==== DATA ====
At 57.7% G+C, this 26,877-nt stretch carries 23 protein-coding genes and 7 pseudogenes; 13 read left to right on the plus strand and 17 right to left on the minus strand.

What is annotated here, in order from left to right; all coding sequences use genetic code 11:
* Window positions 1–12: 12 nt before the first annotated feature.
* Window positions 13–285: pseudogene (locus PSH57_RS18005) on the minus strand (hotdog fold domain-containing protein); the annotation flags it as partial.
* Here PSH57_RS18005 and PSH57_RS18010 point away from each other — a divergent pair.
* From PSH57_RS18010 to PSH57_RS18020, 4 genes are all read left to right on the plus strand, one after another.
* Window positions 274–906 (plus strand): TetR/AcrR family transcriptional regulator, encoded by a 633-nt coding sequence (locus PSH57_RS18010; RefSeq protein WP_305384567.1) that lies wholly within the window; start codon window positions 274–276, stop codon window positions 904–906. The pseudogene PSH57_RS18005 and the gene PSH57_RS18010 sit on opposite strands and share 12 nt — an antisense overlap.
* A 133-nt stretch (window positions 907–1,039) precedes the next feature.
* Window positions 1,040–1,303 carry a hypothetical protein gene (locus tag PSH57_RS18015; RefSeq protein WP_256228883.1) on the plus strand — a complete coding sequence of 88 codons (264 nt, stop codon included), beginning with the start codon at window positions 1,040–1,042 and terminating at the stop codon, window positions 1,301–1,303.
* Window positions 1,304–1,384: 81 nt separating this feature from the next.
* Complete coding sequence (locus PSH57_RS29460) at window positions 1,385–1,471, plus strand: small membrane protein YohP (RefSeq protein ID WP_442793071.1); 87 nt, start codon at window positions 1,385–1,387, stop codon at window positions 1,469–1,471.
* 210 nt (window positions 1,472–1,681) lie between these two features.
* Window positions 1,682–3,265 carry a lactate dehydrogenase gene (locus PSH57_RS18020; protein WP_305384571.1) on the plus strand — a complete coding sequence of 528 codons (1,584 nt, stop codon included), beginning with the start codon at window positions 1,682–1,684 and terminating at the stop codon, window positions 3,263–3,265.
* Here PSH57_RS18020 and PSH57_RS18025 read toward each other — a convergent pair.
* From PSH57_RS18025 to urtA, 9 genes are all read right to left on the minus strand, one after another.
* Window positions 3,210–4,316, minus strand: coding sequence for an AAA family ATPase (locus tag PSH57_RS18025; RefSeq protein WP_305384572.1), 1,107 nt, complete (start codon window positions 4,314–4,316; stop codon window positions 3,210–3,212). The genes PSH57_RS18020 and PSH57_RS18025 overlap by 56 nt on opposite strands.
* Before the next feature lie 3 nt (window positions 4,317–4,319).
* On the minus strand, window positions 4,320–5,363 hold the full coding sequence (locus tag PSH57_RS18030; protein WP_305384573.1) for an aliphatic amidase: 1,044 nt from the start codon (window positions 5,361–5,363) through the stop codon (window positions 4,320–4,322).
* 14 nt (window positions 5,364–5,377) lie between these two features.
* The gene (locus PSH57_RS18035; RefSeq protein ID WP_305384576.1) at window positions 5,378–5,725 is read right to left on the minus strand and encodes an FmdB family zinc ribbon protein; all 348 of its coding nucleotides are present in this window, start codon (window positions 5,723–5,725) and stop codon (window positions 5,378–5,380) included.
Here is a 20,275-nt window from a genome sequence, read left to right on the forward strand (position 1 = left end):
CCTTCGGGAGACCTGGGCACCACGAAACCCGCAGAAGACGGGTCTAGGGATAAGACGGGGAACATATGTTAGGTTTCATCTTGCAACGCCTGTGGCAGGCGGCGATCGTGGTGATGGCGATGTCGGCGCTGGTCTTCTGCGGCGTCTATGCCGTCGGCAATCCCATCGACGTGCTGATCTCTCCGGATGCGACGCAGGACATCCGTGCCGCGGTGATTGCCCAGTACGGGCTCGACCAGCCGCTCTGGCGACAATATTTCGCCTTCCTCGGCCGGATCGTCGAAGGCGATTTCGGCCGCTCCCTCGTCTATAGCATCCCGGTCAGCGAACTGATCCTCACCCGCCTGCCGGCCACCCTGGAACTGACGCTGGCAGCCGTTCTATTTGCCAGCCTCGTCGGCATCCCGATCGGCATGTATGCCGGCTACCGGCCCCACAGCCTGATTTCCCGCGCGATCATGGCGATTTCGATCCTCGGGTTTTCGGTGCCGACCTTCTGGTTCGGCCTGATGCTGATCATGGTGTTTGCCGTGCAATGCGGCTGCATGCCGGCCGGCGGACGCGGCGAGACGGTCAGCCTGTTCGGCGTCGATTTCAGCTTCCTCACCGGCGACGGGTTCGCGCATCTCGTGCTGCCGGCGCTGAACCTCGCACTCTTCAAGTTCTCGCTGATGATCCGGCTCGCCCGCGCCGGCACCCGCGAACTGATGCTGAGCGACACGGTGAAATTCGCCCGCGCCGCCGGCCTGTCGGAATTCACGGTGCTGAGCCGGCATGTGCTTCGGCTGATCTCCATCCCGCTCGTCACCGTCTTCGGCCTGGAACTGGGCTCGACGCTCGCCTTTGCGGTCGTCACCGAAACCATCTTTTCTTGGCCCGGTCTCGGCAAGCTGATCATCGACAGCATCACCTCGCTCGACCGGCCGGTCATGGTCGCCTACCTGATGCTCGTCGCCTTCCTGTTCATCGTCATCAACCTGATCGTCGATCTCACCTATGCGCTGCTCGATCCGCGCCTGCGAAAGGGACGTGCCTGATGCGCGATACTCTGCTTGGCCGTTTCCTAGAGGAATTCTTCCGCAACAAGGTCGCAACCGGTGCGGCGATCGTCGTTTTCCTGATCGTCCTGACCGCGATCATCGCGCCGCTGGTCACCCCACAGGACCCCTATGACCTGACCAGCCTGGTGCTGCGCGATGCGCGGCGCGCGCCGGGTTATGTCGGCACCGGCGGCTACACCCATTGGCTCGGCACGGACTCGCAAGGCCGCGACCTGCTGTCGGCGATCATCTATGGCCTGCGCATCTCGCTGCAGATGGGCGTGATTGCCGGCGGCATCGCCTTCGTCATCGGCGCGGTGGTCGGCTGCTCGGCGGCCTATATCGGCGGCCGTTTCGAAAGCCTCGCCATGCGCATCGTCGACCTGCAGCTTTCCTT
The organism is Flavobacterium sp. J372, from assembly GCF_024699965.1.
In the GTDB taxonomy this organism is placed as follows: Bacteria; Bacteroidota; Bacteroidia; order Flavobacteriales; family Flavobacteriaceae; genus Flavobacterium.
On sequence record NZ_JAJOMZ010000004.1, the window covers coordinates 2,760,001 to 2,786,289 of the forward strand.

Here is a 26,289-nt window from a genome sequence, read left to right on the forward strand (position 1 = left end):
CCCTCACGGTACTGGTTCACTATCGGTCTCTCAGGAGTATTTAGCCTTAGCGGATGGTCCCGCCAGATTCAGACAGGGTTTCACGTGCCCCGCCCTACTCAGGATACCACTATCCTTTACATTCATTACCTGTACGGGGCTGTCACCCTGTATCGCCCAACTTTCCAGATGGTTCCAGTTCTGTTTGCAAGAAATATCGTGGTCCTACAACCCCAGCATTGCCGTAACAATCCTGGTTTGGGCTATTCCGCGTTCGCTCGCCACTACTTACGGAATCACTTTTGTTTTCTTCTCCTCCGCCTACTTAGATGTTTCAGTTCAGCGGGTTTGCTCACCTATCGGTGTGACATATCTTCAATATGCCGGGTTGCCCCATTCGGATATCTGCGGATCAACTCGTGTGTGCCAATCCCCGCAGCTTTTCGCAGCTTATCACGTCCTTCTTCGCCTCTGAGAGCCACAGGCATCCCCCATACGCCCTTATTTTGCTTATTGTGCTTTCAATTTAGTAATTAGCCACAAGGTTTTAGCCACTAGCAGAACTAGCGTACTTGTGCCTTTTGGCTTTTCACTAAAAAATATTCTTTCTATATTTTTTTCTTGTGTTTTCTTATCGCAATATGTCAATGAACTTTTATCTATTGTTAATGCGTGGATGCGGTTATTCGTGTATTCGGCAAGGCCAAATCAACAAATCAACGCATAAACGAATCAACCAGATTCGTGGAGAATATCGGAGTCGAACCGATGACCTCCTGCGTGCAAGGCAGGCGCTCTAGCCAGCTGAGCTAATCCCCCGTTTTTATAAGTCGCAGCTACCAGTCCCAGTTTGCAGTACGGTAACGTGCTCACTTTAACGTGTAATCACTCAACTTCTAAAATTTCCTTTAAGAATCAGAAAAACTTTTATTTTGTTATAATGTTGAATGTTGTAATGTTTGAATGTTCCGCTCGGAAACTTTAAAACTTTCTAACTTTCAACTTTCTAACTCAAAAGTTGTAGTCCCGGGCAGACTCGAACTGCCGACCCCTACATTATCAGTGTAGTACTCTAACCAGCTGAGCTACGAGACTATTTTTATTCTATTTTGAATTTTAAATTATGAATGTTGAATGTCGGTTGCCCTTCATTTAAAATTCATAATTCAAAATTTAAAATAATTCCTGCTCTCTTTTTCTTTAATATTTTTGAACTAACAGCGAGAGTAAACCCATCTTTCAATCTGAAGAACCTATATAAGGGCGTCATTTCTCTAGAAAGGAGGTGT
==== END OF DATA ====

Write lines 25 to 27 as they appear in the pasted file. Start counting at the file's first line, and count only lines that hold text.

On sequence record NZ_JAJOMZ010000004.1, the window covers coordinates 2,760,001 to 2,786,289 of the forward strand.

Here is a 26,289-nt window from a genome sequence, read left to right on the forward strand (position 1 = left end):
CCCTCACGGTACTGGTTCACTATCGGTCTCTCAGGAGTATTTAGCCTTAGCGGATGGTCCCGCCAGATTCAGACAGGGTTTCACGTGCCCCGCCCTACTCAGGATACCACTATCCTTTACATTCATTACCTGTACGGGGCTGTCACCCTGTATCGCCCAACTTTCCAGATGGTTCCAGTTCTGTTTGCAAGAAATATCGTGGTCCTACAACCCCAGCATTGCCGTAACAATCCTGGTTTGGGCTATTCCGCGTTCGCTCGCCACTACTTACGGAATCACTTTTGTTTTCTTCTCCTCCGCCTACTTAGATGTTTCAGTTCAGCGGGTTTGCTCACCTATCGGTGTGACATATCTTCAATATGCCGGGTTGCCCCATTCGGATATCTGCGGATCAACTCGTGTGTGCCAATCCCCGCAGCTTTTCGCAGCTTATCACGTCCTTCTTCGCCTCTGAGAGCCACAGGCATCCCCCATACGCCCTTATTTTGCTTATTGTGCTTTCAATTTAGTAATTAGCCACAAGGTTTTAGCCACTAGCAGAACTAGCGTACTTGTGCCTTTTGGCTTTTCACTAAAAAATATTCTTTCTATATTTTTTTCTTGTGTTTTCTTATCGCAATATGTCAATGAACTTTTATCTATTGTTAATGCGTGGATGCGGTTATTCGTGTATTCGGCAAGGCCAAATCAACAAATCAACGCATAAACGAATCAACCAGATTCGTGGAGAATATCGGAGTCGAACCGATGACCTCCTGCGTGCAAGGCAGGCGCTCTAGCCAGCTGAGCTAATCCCCCGTTTTTATAAGTCGCAGCTACCAGTCCCAGTTTGCAGTACGGTAACGTGCTCACTTTAACGTGTAATCACTCAACTTCTAAAATTTCCTTTAAGAATCAGAAAAACTTTTATTTTGTTATAATGTTGAATGTTGTAATGTTTGAATGTTCCGCTCGGAAACTTTAAAACTTTCTAACTTTCAACTTTCTAACTCAAAAGTTGTAGTCCCGGGCAGACTCGAACTGCCGACCCCTACATTATCAGTGTAGTACTCTAACCAGCTGAGCTACGAGACTATTTTTATTCTATTTTGAATTTTAAATTATGAATGTTGAATGTCGGTTGCCCTTCATTTAAAATTCATAATTCAAAATTTAAAATAATTCCTGCTCTCTTTTTCTTTAATATTTTTGAACTAACAGCGAGAGTAAACCCATCTTTCAATCTGAAGAACCTATATAAGGGCGTCATTTCTCTAGAAAGGAGGTGT